Unfortunately the present Pickle found herself in a ‘pickle’ when she was taken to Gibralter and left for two years in the Mediterranean heat. Mal Nicholson heard of her plight and purchased her with the intention of bringing this famous vessel back to the UK. She was in a bad state. A lot of decking had rotted, allowing ingress of water which in turn had damaged beams, planks and many other parts but undaunted he set to with a group of friends in order to make her seaworthy.

They left Gibralter with a Royal Navy escort and laid a wreath at Trafalgar for sailors of all nations, then another at Cadiz where the original Pickle foundered. The seas off Trafalgar nearly ended the trip there however as the top main mast cracked and broke, and brought several tons of woodwork and rigging down on deck, narrowly missing the crew members.

Pickle was partly repaired at Puerto Sherry, and undaunted motored onto Mazagon, where on coming into the marina in a storm she lost drive. Mal was beginning to question just what he had bought, however it didn’t reduce his absolute determination to get the boat restored to its former prime and with the help of a local diver the issue was resolved. This was becoming a real adventure.

With further repairs in place the next leg in the voyage was a short hop to Tavira however on exiting the marina directions were given to sail 180 degrees for twenty miles to avoid Spanish naval exercises and oil fields. At that point it seemed sensible to continue to Villamoura after the extended detour:  Pickle’s engines did well, though, and never missed a beat on the hundred mile trip.

Reaching Portugal and with winter seas approaching Mal decided to spend a few months in Villamoura while repairs were made.

Lets return to the man in a Pickle.

The masts were the first item on the ‘to do’ list, a list that has grown and grown. Mal, a group of friends and a local boat builder have done the work and have made a superb job.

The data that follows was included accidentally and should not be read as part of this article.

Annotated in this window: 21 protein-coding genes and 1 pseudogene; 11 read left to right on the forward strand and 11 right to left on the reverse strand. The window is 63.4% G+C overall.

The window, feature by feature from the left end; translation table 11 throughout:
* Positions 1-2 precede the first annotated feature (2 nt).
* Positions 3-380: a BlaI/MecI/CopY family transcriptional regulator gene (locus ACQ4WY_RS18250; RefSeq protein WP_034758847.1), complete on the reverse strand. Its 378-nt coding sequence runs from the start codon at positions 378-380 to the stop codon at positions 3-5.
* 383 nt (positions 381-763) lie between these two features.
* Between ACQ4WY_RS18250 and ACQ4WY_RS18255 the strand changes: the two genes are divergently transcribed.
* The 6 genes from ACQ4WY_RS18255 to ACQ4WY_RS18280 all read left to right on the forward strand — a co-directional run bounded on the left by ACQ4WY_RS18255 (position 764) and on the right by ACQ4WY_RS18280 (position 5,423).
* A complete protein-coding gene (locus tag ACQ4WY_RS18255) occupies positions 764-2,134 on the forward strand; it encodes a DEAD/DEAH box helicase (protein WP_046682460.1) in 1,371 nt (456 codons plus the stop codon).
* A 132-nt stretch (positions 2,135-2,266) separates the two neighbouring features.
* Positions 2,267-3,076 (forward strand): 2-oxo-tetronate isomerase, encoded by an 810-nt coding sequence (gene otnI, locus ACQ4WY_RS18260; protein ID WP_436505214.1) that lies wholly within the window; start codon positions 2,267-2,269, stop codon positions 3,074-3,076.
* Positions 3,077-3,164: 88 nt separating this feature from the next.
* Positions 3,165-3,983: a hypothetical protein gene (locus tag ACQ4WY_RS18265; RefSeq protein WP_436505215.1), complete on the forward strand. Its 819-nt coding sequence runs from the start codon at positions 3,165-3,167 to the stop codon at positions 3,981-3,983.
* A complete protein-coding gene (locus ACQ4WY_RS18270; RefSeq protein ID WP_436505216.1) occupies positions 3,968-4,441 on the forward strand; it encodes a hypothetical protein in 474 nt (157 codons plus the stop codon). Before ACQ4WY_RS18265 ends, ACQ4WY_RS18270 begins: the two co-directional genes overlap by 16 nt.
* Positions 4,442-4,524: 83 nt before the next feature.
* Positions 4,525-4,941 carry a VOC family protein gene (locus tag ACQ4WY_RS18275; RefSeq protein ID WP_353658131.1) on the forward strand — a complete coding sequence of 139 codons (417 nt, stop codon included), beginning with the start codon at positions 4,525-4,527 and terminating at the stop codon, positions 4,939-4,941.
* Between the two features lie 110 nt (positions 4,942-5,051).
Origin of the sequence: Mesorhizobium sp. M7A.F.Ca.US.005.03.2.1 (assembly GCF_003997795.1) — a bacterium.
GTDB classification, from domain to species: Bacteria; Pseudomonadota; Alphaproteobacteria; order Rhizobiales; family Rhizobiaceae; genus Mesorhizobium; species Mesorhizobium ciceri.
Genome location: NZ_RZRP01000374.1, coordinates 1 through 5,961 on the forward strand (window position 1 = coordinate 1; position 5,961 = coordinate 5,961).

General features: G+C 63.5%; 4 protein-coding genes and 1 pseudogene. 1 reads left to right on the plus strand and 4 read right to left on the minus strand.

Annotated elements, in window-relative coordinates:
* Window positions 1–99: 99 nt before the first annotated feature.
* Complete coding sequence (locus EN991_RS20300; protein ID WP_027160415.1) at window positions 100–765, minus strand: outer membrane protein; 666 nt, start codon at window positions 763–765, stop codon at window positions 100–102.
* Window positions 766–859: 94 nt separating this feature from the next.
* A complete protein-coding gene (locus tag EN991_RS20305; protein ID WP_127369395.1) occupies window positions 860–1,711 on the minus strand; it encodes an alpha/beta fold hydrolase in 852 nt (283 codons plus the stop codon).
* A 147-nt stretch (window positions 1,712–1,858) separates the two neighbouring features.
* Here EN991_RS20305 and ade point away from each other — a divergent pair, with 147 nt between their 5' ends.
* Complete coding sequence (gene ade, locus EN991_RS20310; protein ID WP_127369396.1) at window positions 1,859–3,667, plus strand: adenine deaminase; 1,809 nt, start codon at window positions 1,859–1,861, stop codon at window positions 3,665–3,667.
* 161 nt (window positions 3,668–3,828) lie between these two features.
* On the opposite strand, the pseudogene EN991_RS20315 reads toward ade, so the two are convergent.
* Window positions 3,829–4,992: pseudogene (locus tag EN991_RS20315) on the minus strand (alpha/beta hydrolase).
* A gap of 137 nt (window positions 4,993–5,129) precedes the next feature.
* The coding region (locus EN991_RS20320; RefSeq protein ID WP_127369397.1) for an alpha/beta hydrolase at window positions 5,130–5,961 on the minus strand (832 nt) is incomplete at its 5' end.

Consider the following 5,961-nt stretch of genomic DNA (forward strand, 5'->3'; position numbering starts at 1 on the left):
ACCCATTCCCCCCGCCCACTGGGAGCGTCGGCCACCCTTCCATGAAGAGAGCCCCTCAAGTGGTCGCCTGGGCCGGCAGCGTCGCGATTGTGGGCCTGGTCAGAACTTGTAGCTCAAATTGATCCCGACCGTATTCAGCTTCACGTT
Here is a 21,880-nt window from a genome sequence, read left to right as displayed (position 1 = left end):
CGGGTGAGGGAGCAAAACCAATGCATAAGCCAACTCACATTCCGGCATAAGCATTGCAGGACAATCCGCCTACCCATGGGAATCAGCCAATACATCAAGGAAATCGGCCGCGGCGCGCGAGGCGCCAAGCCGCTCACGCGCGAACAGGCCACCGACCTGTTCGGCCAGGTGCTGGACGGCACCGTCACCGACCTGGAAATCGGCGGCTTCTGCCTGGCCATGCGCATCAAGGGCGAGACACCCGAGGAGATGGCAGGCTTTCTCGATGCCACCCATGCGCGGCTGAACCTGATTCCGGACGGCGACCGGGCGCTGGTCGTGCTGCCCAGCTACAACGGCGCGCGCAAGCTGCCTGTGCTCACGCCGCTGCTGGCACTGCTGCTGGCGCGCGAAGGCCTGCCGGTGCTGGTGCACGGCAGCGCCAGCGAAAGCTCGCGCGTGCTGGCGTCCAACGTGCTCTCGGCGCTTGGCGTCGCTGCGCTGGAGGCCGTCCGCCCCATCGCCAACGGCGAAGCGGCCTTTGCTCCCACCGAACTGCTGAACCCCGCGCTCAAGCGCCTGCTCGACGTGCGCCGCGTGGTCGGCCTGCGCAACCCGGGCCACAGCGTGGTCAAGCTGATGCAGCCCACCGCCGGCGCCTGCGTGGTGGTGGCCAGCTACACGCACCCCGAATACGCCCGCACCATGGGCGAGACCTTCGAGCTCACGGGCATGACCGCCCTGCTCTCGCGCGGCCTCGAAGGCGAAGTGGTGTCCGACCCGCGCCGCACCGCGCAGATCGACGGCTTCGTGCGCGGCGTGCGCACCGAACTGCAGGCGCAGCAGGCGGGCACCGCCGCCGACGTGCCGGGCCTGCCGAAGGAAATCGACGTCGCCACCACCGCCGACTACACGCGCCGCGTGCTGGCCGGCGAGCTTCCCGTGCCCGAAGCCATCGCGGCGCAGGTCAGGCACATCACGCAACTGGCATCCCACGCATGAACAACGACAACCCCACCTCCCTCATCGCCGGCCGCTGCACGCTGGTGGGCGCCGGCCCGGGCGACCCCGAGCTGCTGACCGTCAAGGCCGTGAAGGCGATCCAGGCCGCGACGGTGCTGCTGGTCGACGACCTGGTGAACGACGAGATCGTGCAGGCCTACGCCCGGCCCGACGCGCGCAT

Repaired masts, new spars, jib-boom – the jib is the spar that extends from the bowsprit on the bow and allows more sails to be carried and effectively makes the vessel longer. On Pickle the jib-boom and bowsprit together  are more than half as long again as the hull itself.

The next issue was the hull. Ironically, while ‘pickle’ means to preserve in brine or vinegar, however in Pickle’s case the wood had been soaked with rain water and this had led to rot – lots of it. As one section was repaired then further digging led to more being uncovered. It seemed insurmountable at times but Mal does not give up. He has tackled similar or worse jobs before including his Humber sloop Spider T and a Grand Prix Ferrari – however, he is an engineer by trade and not a woodworker, so has had a very steep learning curve.

Finally, the hull is being completed to a standard surpassing its original form and is a stunningly beautiful creation. The masts are re-stepped, spars are aloft, the varnish and paint is drying and soon she will be coming back to the UK.

The plan is to set sail in mid June. She will make a rather more leisurely return than that made by Lieutenant Lapenotière, and will take in stops in Spain, France, the Channel Islands and the South and East coasts of England before sailing up the Humber Estuary to her new berth.

If any holidaymakers are in the area of Vilamoura, do go down to the marina and give them a wave. You cannot miss Pickle, as she’s the only warship in the marina!

Phil Warren